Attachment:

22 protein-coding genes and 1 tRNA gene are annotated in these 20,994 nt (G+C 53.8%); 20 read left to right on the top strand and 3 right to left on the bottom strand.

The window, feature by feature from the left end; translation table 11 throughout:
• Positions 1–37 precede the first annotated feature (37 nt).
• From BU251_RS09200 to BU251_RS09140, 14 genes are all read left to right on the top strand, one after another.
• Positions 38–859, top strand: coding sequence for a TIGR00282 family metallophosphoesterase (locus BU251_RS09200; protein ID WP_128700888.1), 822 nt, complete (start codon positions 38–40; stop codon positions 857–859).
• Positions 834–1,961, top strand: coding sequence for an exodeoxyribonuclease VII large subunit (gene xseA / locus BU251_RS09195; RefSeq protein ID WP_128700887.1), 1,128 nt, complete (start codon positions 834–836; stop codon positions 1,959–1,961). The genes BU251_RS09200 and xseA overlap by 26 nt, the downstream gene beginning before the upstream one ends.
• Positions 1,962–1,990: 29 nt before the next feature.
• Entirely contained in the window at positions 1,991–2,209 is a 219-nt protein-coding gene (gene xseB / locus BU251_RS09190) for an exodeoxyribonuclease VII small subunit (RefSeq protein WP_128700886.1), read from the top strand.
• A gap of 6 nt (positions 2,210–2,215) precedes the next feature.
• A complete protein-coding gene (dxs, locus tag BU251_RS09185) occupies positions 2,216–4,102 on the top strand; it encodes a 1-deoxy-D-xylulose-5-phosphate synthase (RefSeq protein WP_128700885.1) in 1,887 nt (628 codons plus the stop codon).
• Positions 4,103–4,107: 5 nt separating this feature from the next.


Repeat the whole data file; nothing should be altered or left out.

22 protein-coding genes and 1 tRNA gene are annotated in these 20,994 nt (G+C 53.8%); 20 read left to right on the top strand and 3 right to left on the bottom strand.

The window, feature by feature from the left end; translation table 11 throughout:
• Positions 1–37 precede the first annotated feature (37 nt).
• From BU251_RS09200 to BU251_RS09140, 14 genes are all read left to right on the top strand, one after another.
• Positions 38–859, top strand: coding sequence for a TIGR00282 family metallophosphoesterase (locus BU251_RS09200; protein ID WP_128700888.1), 822 nt, complete (start codon positions 38–40; stop codon positions 857–859).
• Positions 834–1,961, top strand: coding sequence for an exodeoxyribonuclease VII large subunit (gene xseA / locus BU251_RS09195; RefSeq protein ID WP_128700887.1), 1,128 nt, complete (start codon positions 834–836; stop codon positions 1,959–1,961). The genes BU251_RS09200 and xseA overlap by 26 nt, the downstream gene beginning before the upstream one ends.
• Positions 1,962–1,990: 29 nt before the next feature.
• Entirely contained in the window at positions 1,991–2,209 is a 219-nt protein-coding gene (gene xseB / locus BU251_RS09190) for an exodeoxyribonuclease VII small subunit (RefSeq protein WP_128700886.1), read from the top strand.
• A gap of 6 nt (positions 2,210–2,215) precedes the next feature.
• A complete protein-coding gene (dxs, locus tag BU251_RS09185) occupies positions 2,216–4,102 on the top strand; it encodes a 1-deoxy-D-xylulose-5-phosphate synthase (RefSeq protein WP_128700885.1) in 1,887 nt (628 codons plus the stop codon).
• Positions 4,103–4,107: 5 nt separating this feature from the next.